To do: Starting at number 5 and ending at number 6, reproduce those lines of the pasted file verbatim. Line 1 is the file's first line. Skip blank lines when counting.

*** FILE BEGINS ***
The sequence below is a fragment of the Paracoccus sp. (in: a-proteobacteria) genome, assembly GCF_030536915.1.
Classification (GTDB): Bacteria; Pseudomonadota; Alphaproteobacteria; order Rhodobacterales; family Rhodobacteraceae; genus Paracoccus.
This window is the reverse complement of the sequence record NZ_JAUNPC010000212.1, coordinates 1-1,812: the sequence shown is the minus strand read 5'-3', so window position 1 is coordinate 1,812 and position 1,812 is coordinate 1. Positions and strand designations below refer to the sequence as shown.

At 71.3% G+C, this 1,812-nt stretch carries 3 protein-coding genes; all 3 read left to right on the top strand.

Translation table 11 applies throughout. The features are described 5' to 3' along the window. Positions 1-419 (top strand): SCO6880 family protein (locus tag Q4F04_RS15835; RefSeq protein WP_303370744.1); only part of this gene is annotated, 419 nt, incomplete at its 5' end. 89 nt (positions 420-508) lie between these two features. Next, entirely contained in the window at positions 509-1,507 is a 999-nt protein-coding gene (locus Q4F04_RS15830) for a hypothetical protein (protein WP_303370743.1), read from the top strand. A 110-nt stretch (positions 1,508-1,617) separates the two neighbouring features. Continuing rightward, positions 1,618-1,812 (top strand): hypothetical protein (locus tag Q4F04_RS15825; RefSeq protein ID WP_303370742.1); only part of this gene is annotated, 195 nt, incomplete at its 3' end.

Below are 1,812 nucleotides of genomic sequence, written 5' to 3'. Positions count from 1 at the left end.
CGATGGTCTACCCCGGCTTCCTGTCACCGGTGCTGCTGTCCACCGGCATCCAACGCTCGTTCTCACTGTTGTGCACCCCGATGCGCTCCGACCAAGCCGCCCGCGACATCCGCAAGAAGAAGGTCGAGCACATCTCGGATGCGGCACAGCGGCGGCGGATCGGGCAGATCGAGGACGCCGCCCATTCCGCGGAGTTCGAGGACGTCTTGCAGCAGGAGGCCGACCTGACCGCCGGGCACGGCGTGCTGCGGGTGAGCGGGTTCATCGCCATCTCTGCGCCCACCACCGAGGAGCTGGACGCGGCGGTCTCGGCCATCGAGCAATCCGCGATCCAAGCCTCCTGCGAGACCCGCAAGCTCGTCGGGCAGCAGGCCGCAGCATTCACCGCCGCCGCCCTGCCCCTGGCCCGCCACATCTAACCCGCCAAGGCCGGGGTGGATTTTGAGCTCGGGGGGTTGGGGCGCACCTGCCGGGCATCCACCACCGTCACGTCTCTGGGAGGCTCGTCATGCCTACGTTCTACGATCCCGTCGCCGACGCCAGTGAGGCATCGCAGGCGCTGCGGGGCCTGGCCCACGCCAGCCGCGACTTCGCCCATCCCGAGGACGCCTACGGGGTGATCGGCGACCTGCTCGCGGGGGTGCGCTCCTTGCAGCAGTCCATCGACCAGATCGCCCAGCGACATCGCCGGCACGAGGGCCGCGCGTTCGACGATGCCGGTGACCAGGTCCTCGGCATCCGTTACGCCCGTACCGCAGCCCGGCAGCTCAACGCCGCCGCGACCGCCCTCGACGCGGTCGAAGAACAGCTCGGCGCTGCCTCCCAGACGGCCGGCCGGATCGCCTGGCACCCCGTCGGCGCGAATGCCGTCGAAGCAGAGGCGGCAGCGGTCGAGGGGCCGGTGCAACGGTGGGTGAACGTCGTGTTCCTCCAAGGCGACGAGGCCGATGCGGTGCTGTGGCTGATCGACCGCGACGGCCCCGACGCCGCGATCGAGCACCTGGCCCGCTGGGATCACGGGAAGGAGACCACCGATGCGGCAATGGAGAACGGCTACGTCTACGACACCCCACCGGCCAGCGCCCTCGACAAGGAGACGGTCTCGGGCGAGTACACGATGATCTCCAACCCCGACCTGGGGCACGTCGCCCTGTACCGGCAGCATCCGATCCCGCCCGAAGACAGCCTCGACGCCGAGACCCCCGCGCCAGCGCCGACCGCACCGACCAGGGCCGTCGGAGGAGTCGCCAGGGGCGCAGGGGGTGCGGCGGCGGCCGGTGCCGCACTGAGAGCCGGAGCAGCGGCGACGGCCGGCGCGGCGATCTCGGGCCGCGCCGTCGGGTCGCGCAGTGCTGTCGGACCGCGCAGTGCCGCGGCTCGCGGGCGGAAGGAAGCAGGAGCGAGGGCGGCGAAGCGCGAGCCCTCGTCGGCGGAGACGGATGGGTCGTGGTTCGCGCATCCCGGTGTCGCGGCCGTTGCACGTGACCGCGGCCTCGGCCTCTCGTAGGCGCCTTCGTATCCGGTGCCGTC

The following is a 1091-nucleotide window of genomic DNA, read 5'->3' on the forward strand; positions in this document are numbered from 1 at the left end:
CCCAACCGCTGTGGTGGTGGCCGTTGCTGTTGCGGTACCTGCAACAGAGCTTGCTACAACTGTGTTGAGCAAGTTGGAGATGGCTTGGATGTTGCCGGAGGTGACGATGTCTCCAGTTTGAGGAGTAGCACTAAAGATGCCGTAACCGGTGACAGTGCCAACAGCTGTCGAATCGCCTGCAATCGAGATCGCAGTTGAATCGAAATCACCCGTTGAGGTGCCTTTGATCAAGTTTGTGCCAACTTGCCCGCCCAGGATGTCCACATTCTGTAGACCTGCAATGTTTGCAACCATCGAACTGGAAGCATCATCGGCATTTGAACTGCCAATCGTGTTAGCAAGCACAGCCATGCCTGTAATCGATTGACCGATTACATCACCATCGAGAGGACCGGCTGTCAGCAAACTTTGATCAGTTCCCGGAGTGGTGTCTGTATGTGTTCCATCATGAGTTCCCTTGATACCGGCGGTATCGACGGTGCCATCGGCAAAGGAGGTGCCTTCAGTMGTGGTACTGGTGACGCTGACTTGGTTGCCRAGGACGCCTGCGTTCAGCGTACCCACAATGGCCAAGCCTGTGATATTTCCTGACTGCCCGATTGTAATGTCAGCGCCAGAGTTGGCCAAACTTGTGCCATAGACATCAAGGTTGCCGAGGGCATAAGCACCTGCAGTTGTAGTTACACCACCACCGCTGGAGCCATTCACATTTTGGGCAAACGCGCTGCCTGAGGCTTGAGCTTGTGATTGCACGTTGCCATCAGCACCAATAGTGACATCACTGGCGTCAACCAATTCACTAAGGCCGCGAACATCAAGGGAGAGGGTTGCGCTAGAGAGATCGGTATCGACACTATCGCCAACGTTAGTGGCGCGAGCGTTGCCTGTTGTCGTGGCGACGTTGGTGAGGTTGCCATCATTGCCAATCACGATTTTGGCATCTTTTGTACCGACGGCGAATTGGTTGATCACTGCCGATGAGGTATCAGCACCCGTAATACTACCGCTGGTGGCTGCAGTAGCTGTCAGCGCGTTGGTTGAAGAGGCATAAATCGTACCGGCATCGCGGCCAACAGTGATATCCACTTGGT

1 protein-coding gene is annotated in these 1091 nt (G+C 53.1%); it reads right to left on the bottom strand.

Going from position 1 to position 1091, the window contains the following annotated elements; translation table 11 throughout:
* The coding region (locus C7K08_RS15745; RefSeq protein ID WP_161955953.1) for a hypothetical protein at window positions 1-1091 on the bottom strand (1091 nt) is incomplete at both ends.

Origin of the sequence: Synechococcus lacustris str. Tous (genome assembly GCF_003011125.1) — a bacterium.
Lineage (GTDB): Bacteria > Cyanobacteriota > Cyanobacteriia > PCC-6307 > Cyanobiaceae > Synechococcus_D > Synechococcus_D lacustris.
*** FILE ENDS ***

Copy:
Translation table 11 applies throughout. The features are described 5' to 3' along the window. Positions 1-419 (top strand): SCO6880 family protein (locus tag Q4F04_RS15835; RefSeq protein WP_303370744.1); only part of this gene is annotated, 419 nt, incomplete at its 5' end. 89 nt (positions 420-508) lie between these two features. Next, entirely contained in the window at positions 509-1,507 is a 999-nt protein-coding gene (locus Q4F04_RS15830) for a hypothetical protein (protein WP_303370743.1), read from the top strand. A 110-nt stretch (positions 1,508-1,617) separates the two neighbouring features. Continuing rightward, positions 1,618-1,812 (top strand): hypothetical protein (locus tag Q4F04_RS15825; RefSeq protein ID WP_303370742.1); only part of this gene is annotated, 195 nt, incomplete at its 3' end.

Below are 1,812 nucleotides of genomic sequence, written 5' to 3'. Positions count from 1 at the left end.